0
Posted October 27, 2020 by Chris in Features
 
 

Record Labels are Now Targeting Gamers and Streamers and Here’s Why

There is music that is best paired with other activities like meditating, running, and gaming. Music just really plays an important role in the lives of many people that it is so easy to pair it up with so many things. The videos or content that you watch online can definitely be boring without music.

When it comes to gaming, streaming is becoming popular and if you’ve seen streams before, you know that music is also part of it. However, if you ask streamers, they are always careful about the music that they play. It doesn’t matter what games they play, RPGs, online casino games, or even mobile games. They are always and will always be careful about getting copyrighted. 

Ryan Weller, a Twitch streamer, recently talked about this in an interview with CNN. He said that he recently received a notice from Twitch via email that his account is alleged to have a copyright infringement. This claim apparently came from the Recording Industry Association of America concerning a clip that was recorded two years ago with the song ‘In Da Club’ by 50 Cent.

According to Weller, he didn’t know that clips saved by his fans can also be subject to copyright infringement. Saving a “clip” is an option that viewers can do while watching a stream if they want to save a few seconds or minutes of a stream for any reason. The reported clip that got called out by RIAA is now deleted.

When an account on Twitch gets this type of notice, it can potentially lead to the disablement of the account. For Twitch, streamers are given three strikes. However, they can dispute or appeal the strikes that they receive.

Weller talked about this and said, “Mentally and emotionally, I’ve been a freaking wreck. “If I get two more, I lose my livelihood. I’ve already told my community that if I receive one more strike then I’m gonna’ have to move forward and nuke basically everything.”

This type of notice from the RIAA is not exactly new to Twitch. There have been a few of these notices issued to streamers back then, but it’s just really now that it seems like the RIAA has gotten more thorough about this.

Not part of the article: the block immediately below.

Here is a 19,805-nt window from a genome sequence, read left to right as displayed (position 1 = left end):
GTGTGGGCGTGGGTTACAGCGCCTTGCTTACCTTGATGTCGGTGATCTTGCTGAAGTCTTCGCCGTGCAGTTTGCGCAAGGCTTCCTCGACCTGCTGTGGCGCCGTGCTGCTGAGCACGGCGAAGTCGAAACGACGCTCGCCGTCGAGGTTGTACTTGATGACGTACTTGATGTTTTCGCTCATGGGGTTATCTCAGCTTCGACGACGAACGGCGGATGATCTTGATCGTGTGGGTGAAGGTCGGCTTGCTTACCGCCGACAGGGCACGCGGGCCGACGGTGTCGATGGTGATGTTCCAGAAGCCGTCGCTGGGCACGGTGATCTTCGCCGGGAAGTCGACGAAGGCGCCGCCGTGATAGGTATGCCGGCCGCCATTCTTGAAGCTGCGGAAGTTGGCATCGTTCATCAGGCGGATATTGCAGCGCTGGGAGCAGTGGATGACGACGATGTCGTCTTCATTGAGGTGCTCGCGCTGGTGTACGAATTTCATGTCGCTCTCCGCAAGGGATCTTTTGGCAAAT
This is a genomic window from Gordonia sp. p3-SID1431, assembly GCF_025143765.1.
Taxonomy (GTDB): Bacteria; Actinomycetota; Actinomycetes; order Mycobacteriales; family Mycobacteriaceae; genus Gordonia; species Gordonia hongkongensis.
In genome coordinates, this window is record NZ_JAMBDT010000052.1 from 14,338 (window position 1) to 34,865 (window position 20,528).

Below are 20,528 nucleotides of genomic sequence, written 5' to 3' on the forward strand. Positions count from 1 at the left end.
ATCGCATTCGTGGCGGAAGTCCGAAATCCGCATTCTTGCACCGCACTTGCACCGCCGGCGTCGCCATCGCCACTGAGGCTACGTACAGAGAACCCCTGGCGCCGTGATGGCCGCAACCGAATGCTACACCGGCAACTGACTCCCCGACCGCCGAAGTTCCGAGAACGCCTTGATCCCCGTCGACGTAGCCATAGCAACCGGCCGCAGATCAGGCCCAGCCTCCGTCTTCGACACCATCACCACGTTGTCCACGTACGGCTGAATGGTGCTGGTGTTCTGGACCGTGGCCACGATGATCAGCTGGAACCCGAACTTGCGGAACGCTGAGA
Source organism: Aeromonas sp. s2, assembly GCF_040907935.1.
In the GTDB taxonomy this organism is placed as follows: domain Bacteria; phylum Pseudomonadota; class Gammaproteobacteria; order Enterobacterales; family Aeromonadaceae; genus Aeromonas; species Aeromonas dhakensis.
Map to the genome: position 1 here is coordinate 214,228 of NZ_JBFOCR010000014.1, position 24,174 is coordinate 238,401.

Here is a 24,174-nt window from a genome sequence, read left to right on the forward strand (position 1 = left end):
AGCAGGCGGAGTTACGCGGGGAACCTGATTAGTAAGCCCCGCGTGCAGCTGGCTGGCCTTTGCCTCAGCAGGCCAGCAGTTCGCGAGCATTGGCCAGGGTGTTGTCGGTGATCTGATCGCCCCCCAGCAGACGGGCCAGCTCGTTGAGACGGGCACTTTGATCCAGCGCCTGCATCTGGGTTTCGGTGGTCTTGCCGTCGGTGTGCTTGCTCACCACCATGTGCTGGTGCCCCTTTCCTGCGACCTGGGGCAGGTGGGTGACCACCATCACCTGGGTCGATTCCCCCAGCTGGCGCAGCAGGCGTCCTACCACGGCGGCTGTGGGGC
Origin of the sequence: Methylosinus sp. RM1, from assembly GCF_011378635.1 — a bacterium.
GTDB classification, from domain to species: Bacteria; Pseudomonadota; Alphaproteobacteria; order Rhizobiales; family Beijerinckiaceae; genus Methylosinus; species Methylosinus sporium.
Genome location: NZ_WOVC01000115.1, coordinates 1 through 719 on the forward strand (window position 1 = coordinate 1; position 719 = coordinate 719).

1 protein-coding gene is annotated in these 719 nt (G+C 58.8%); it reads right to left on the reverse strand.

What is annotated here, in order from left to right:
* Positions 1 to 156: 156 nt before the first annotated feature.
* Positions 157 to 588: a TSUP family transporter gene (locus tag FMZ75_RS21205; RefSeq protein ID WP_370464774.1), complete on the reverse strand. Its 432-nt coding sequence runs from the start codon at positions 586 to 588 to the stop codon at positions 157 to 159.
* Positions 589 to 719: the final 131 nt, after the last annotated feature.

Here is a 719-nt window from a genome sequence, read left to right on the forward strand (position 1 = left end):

According to video game attorney and Evolved CEO Ryan Morrison who represents pro esports players and Twitch streamers and content creators, it was only in June when there seems to be an influx in copyright notices.

Morrison said, “What I genuinely believe happened is that these record labels have only recently truly caught wind of what Twitch is and saw the money-making opportunity there.”

Twitch also tweeted about this in June. Twitch said that there is a sudden influx of DMCA takedown requests for clips with background music that are saved from 2017 to 2019. The tweet said, “This week, we’ve had a sudden influx of DMCA takedown requests for clips with background music from 2017-19. If you’re unsure about rights to the audio in past streams, we advise removing those clips. We know many of you have large archives, and we’re working to make this easier.

“This is the first time we have received mass DMCA claims against clips. We understand this has been stressful for affected creators and are working on solutions, including examining how we can give you more control over your clips. We adhere to the DMCA, which requires that we take action on content and streamer accounts upon notice from rights holders, as happened this week.”

The platform will still terminate the accounts of repeat offenders. They could also limit access to its service or terminate an account regardless of repeat infringement at its sole discretion. 

Marcus Graham, the head of creator development of the platform said, “This is something every streamer should understand intimately. If you drive a truck, know the laws of the road. If you stream content, know the laws of the internet.” However, Graham also said in a tweet that the DMCA is already outdated as it was created before streaming platforms as Twitch and YouTube existed.

Twitch so far, only said that they are working on tools that could help users delete infringing clips. However, there are streamers that appear to not be happy about this and are not willing to delete clips on their accounts. They are saying that they will just wait for Twitch to take the action against them.

Even viewers aren’t exactly happy about it. According to some streamers, the rules set for clips regarding this were never exactly clear and they were just surprised about it. It is likely that notices will be continuously issued regarding these clips. It’s all up to the streamers for now if they will comply or not.


Chris

 
I listen to and write about music!